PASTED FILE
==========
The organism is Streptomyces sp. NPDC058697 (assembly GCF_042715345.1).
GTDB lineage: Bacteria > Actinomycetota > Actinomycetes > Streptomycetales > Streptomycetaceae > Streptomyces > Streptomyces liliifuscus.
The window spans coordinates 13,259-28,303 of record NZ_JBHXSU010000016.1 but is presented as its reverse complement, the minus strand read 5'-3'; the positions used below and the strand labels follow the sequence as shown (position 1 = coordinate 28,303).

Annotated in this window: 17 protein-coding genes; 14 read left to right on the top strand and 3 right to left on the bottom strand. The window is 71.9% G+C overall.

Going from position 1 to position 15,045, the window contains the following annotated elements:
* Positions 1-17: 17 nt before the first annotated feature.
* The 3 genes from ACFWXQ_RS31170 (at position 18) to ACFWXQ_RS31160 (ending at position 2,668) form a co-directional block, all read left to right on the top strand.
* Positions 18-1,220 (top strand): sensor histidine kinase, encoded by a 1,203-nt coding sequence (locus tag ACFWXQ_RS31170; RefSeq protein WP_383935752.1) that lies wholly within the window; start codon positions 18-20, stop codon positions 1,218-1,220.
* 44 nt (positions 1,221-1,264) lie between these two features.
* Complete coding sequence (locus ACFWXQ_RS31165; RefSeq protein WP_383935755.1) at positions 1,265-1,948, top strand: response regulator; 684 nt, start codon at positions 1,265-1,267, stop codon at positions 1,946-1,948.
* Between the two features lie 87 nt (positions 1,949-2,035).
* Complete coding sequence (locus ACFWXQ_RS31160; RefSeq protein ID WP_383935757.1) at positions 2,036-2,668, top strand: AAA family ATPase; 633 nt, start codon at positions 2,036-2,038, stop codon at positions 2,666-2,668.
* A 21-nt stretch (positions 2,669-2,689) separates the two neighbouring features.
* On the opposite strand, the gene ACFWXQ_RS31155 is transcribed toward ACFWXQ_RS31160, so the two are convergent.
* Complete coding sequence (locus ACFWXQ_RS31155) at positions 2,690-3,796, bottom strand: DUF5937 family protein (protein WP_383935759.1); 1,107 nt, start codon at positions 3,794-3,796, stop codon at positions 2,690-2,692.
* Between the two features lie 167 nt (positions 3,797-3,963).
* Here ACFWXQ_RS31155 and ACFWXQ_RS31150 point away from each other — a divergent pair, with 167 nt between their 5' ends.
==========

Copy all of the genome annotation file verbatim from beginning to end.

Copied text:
The organism is Streptomyces sp. NPDC058697 (assembly GCF_042715345.1).
GTDB lineage: Bacteria > Actinomycetota > Actinomycetes > Streptomycetales > Streptomycetaceae > Streptomyces > Streptomyces liliifuscus.
The window spans coordinates 13,259-28,303 of record NZ_JBHXSU010000016.1 but is presented as its reverse complement, the minus strand read 5'-3'; the positions used below and the strand labels follow the sequence as shown (position 1 = coordinate 28,303).

Annotated in this window: 17 protein-coding genes; 14 read left to right on the top strand and 3 right to left on the bottom strand. The window is 71.9% G+C overall.

Going from position 1 to position 15,045, the window contains the following annotated elements:
* Positions 1-17: 17 nt before the first annotated feature.
* The 3 genes from ACFWXQ_RS31170 (at position 18) to ACFWXQ_RS31160 (ending at position 2,668) form a co-directional block, all read left to right on the top strand.
* Positions 18-1,220 (top strand): sensor histidine kinase, encoded by a 1,203-nt coding sequence (locus tag ACFWXQ_RS31170; RefSeq protein WP_383935752.1) that lies wholly within the window; start codon positions 18-20, stop codon positions 1,218-1,220.
* 44 nt (positions 1,221-1,264) lie between these two features.
* Complete coding sequence (locus ACFWXQ_RS31165; RefSeq protein WP_383935755.1) at positions 1,265-1,948, top strand: response regulator; 684 nt, start codon at positions 1,265-1,267, stop codon at positions 1,946-1,948.
* Between the two features lie 87 nt (positions 1,949-2,035).
* Complete coding sequence (locus ACFWXQ_RS31160; RefSeq protein ID WP_383935757.1) at positions 2,036-2,668, top strand: AAA family ATPase; 633 nt, start codon at positions 2,036-2,038, stop codon at positions 2,666-2,668.
* A 21-nt stretch (positions 2,669-2,689) separates the two neighbouring features.
* On the opposite strand, the gene ACFWXQ_RS31155 is transcribed toward ACFWXQ_RS31160, so the two are convergent.
* Complete coding sequence (locus ACFWXQ_RS31155) at positions 2,690-3,796, bottom strand: DUF5937 family protein (protein WP_383935759.1); 1,107 nt, start codon at positions 3,794-3,796, stop codon at positions 2,690-2,692.
* Between the two features lie 167 nt (positions 3,797-3,963).
* Here ACFWXQ_RS31155 and ACFWXQ_RS31150 point away from each other — a divergent pair, with 167 nt between their 5' ends.